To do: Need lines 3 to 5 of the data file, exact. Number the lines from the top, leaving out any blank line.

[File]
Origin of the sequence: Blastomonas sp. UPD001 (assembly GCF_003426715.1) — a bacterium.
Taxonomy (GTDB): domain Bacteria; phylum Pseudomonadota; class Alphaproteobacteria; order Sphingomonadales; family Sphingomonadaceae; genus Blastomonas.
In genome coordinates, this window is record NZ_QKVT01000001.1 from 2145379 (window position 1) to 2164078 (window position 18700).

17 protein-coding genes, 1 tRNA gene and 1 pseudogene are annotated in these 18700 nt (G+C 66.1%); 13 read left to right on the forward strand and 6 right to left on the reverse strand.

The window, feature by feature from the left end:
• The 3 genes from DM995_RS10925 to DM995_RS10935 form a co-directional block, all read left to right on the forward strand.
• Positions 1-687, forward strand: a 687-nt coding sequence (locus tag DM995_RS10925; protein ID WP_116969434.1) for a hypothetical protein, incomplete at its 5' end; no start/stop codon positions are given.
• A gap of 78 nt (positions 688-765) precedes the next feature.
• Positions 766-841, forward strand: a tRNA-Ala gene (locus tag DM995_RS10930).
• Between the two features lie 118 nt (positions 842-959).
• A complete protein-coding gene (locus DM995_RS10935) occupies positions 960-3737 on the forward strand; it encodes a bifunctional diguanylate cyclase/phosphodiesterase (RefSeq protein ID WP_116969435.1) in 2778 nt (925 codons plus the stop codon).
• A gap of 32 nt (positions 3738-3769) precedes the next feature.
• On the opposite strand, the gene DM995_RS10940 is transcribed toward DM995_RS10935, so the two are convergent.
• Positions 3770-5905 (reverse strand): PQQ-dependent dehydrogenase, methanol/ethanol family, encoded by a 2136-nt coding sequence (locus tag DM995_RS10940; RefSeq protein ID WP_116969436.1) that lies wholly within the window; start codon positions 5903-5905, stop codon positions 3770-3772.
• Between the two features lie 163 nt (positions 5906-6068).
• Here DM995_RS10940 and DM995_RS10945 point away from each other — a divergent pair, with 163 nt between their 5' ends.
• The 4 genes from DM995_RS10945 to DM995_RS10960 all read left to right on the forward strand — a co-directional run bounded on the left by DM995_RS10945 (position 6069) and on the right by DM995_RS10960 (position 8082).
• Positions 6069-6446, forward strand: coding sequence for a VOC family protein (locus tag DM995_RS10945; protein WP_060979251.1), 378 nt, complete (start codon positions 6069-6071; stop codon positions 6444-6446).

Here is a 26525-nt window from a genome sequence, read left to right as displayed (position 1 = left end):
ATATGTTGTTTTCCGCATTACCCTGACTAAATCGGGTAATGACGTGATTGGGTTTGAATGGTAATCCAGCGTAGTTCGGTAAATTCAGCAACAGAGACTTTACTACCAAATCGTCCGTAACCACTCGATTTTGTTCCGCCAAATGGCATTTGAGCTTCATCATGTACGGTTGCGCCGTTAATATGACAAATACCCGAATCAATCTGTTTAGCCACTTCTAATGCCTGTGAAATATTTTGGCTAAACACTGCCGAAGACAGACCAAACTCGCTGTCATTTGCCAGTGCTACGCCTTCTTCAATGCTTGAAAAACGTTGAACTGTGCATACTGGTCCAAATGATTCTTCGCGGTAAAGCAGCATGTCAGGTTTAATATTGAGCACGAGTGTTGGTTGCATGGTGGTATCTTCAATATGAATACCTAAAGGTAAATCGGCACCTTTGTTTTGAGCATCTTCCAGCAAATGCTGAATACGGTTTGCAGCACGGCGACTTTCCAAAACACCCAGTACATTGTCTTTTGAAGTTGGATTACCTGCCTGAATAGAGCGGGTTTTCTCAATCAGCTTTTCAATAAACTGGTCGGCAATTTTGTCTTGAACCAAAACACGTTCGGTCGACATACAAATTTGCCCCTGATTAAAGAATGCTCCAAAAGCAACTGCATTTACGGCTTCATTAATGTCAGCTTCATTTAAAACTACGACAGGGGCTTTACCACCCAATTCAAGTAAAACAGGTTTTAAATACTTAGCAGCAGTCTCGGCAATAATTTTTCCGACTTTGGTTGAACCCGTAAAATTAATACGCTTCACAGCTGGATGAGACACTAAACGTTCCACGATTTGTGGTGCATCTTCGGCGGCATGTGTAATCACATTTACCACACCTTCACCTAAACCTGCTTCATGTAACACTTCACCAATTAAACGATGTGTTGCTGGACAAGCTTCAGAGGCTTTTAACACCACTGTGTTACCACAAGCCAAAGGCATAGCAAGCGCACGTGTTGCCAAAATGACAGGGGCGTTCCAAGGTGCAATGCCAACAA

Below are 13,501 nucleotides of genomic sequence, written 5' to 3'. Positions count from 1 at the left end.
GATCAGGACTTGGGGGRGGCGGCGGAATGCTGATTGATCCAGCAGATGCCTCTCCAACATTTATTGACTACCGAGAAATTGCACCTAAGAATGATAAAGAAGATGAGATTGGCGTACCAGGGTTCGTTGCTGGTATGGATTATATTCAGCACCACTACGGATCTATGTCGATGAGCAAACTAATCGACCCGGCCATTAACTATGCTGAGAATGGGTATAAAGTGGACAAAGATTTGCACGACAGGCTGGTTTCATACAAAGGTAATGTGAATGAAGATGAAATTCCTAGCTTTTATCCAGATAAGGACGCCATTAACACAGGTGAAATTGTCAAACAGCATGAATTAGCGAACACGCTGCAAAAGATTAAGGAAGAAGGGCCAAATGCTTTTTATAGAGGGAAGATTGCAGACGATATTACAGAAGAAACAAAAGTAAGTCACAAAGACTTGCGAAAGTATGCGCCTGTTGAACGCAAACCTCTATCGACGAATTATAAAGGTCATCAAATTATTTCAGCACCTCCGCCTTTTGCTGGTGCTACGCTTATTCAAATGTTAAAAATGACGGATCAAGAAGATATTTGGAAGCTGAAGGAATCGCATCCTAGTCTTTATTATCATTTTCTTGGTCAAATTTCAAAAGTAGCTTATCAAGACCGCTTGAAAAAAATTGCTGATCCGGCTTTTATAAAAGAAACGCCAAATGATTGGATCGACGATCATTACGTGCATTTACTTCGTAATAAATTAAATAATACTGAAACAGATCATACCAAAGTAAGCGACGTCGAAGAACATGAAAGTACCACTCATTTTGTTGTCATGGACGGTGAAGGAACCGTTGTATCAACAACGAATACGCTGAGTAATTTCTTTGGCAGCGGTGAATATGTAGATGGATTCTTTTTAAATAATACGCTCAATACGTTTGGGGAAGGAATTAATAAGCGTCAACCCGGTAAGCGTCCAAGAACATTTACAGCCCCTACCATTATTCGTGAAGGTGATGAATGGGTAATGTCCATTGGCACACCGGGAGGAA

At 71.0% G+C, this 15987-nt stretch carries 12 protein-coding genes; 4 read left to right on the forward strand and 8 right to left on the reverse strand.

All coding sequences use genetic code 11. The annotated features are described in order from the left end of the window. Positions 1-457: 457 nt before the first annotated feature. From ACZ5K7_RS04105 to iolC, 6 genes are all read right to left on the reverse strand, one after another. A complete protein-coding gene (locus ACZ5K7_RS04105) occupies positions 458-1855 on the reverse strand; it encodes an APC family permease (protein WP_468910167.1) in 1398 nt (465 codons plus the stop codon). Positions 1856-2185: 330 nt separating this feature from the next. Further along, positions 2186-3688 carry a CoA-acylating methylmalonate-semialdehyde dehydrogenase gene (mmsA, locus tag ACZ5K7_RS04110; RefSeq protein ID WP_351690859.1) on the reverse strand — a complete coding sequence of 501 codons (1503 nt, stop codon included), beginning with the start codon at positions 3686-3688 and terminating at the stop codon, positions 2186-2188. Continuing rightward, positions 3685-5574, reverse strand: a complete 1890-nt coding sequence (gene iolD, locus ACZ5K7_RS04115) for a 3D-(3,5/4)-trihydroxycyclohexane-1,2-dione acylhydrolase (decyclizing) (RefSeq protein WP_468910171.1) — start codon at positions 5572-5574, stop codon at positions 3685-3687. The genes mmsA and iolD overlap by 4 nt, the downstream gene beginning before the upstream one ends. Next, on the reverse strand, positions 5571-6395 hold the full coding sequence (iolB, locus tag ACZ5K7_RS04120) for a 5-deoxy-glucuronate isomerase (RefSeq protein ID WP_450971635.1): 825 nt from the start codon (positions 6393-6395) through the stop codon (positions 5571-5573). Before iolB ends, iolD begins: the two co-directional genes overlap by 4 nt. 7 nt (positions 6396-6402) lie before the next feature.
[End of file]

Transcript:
In genome coordinates, this window is record NZ_QKVT01000001.1 from 2145379 (window position 1) to 2164078 (window position 18700).

17 protein-coding genes, 1 tRNA gene and 1 pseudogene are annotated in these 18700 nt (G+C 66.1%); 13 read left to right on the forward strand and 6 right to left on the reverse strand.

The window, feature by feature from the left end: